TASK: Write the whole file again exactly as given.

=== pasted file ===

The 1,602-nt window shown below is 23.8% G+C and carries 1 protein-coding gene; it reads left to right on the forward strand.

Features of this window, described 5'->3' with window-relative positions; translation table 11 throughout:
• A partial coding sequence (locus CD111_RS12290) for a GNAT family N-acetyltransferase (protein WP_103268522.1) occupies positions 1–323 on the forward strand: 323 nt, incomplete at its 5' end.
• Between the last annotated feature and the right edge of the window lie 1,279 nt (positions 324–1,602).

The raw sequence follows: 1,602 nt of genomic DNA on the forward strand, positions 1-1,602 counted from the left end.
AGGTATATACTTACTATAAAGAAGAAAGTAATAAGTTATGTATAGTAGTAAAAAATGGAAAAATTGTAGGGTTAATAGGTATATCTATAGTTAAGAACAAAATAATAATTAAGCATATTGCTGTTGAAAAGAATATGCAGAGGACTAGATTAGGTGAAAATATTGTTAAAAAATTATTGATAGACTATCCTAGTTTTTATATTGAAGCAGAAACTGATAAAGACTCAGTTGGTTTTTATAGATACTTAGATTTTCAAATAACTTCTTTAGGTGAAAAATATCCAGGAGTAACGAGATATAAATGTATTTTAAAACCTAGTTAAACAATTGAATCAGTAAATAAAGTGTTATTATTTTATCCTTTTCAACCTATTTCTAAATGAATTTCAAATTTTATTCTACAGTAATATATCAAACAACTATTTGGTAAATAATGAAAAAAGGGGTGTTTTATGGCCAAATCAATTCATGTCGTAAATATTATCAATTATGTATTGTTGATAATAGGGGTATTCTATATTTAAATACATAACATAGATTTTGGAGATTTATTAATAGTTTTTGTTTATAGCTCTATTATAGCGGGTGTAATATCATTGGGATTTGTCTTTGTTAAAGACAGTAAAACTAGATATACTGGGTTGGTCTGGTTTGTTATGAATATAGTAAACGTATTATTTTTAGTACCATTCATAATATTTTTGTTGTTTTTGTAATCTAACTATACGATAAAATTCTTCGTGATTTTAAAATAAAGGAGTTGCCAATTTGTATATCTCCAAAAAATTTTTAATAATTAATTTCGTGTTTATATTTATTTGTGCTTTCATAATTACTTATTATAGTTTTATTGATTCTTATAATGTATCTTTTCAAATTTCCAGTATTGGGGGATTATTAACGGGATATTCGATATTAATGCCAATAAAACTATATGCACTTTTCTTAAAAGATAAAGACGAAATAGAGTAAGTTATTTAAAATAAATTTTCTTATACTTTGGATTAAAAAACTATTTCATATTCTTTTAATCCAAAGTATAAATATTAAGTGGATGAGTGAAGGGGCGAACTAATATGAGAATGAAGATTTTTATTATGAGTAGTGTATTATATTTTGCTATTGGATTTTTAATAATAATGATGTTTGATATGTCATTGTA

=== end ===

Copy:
The 1,602-nt window shown below is 23.8% G+C and carries 1 protein-coding gene; it reads left to right on the forward strand.

Features of this window, described 5'->3' with window-relative positions; translation table 11 throughout:
• A partial coding sequence (locus CD111_RS12290) for a GNAT family N-acetyltransferase (protein WP_103268522.1) occupies positions 1–323 on the forward strand: 323 nt, incomplete at its 5' end.
• Between the last annotated feature and the right edge of the window lie 1,279 nt (positions 324–1,602).

The raw sequence follows: 1,602 nt of genomic DNA on the forward strand, positions 1-1,602 counted from the left end.
AGGTATATACTTACTATAAAGAAGAAAGTAATAAGTTATGTATAGTAGTAAAAAATGGAAAAATTGTAGGGTTAATAGGTATATCTATAGTTAAGAACAAAATAATAATTAAGCATATTGCTGTTGAAAAGAATATGCAGAGGACTAGATTAGGTGAAAATATTGTTAAAAAATTATTGATAGACTATCCTAGTTTTTATATTGAAGCAGAAACTGATAAAGACTCAGTTGGTTTTTATAGATACTTAGATTTTCAAATAACTTCTTTAGGTGAAAAATATCCAGGAGTAACGAGATATAAATGTATTTTAAAACCTAGTTAAACAATTGAATCAGTAAATAAAGTGTTATTATTTTATCCTTTTCAACCTATTTCTAAATGAATTTCAAATTTTATTCTACAGTAATATATCAAACAACTATTTGGTAAATAATGAAAAAAGGGGTGTTTTATGGCCAAATCAATTCATGTCGTAAATATTATCAATTATGTATTGTTGATAATAGGGGTATTCTATATTTAAATACATAACATAGATTTTGGAGATTTATTAATAGTTTTTGTTTATAGCTCTATTATAGCGGGTGTAATATCATTGGGATTTGTCTTTGTTAAAGACAGTAAAACTAGATATACTGGGTTGGTCTGGTTTGTTATGAATATAGTAAACGTATTATTTTTAGTACCATTCATAATATTTTTGTTGTTTTTGTAATCTAACTATACGATAAAATTCTTCGTGATTTTAAAATAAAGGAGTTGCCAATTTGTATATCTCCAAAAAATTTTTAATAATTAATTTCGTGTTTATATTTATTTGTGCTTTCATAATTACTTATTATAGTTTTATTGATTCTTATAATGTATCTTTTCAAATTTCCAGTATTGGGGGATTATTAACGGGATATTCGATATTAATGCCAATAAAACTATATGCACTTTTCTTAAAAGATAAAGACGAAATAGAGTAAGTTATTTAAAATAAATTTTCTTATACTTTGGATTAAAAAACTATTTCATATTCTTTTAATCCAAAGTATAAATATTAAGTGGATGAGTGAAGGGGCGAACTAATATGAGAATGAAGATTTTTATTATGAGTAGTGTATTATATTTTGCTATTGGATTTTTAATAATAATGATGTTTGATATGTCATTGTA